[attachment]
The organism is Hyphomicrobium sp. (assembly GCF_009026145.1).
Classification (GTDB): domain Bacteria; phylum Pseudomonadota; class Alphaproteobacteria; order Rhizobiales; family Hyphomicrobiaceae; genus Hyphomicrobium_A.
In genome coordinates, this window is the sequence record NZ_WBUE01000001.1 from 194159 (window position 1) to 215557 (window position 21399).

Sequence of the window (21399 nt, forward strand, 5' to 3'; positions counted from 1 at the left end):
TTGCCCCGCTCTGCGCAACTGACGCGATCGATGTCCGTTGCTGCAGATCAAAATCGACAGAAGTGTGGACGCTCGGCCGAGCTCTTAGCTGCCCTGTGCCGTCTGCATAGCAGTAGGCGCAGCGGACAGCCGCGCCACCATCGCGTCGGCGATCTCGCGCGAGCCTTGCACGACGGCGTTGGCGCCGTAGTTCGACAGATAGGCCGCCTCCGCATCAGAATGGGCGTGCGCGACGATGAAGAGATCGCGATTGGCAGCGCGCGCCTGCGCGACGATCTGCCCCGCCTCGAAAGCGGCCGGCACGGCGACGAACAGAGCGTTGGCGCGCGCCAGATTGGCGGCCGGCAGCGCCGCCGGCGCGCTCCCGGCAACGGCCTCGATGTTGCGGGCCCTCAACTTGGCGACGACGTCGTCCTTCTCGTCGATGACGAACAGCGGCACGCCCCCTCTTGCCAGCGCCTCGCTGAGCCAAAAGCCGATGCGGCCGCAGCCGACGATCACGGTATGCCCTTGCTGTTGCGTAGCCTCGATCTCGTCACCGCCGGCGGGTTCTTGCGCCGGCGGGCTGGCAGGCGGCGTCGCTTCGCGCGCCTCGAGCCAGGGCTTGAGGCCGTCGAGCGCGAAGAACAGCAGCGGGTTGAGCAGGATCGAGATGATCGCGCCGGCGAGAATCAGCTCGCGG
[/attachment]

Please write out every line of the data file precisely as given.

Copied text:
The organism is Hyphomicrobium sp. (assembly GCF_009026145.1).
Classification (GTDB): domain Bacteria; phylum Pseudomonadota; class Alphaproteobacteria; order Rhizobiales; family Hyphomicrobiaceae; genus Hyphomicrobium_A.
In genome coordinates, this window is the sequence record NZ_WBUE01000001.1 from 194159 (window position 1) to 215557 (window position 21399).

Sequence of the window (21399 nt, forward strand, 5' to 3'; positions counted from 1 at the left end):
TTGCCCCGCTCTGCGCAACTGACGCGATCGATGTCCGTTGCTGCAGATCAAAATCGACAGAAGTGTGGACGCTCGGCCGAGCTCTTAGCTGCCCTGTGCCGTCTGCATAGCAGTAGGCGCAGCGGACAGCCGCGCCACCATCGCGTCGGCGATCTCGCGCGAGCCTTGCACGACGGCGTTGGCGCCGTAGTTCGACAGATAGGCCGCCTCCGCATCAGAATGGGCGTGCGCGACGATGAAGAGATCGCGATTGGCAGCGCGCGCCTGCGCGACGATCTGCCCCGCCTCGAAAGCGGCCGGCACGGCGACGAACAGAGCGTTGGCGCGCGCCAGATTGGCGGCCGGCAGCGCCGCCGGCGCGCTCCCGGCAACGGCCTCGATGTTGCGGGCCCTCAACTTGGCGACGACGTCGTCCTTCTCGTCGATGACGAACAGCGGCACGCCCCCTCTTGCCAGCGCCTCGCTGAGCCAAAAGCCGATGCGGCCGCAGCCGACGATCACGGTATGCCCTTGCTGTTGCGTAGCCTCGATCTCGTCACCGCCGGCGGGTTCTTGCGCCGGCGGGCTGGCAGGCGGCGTCGCTTCGCGCGCCTCGAGCCAGGGCTTGAGGCCGTCGAGCGCGAAGAACAGCAGCGGGTTGAGCAGGATCGAGATGATCGCGCCGGCGAGAATCAGCTCGCGG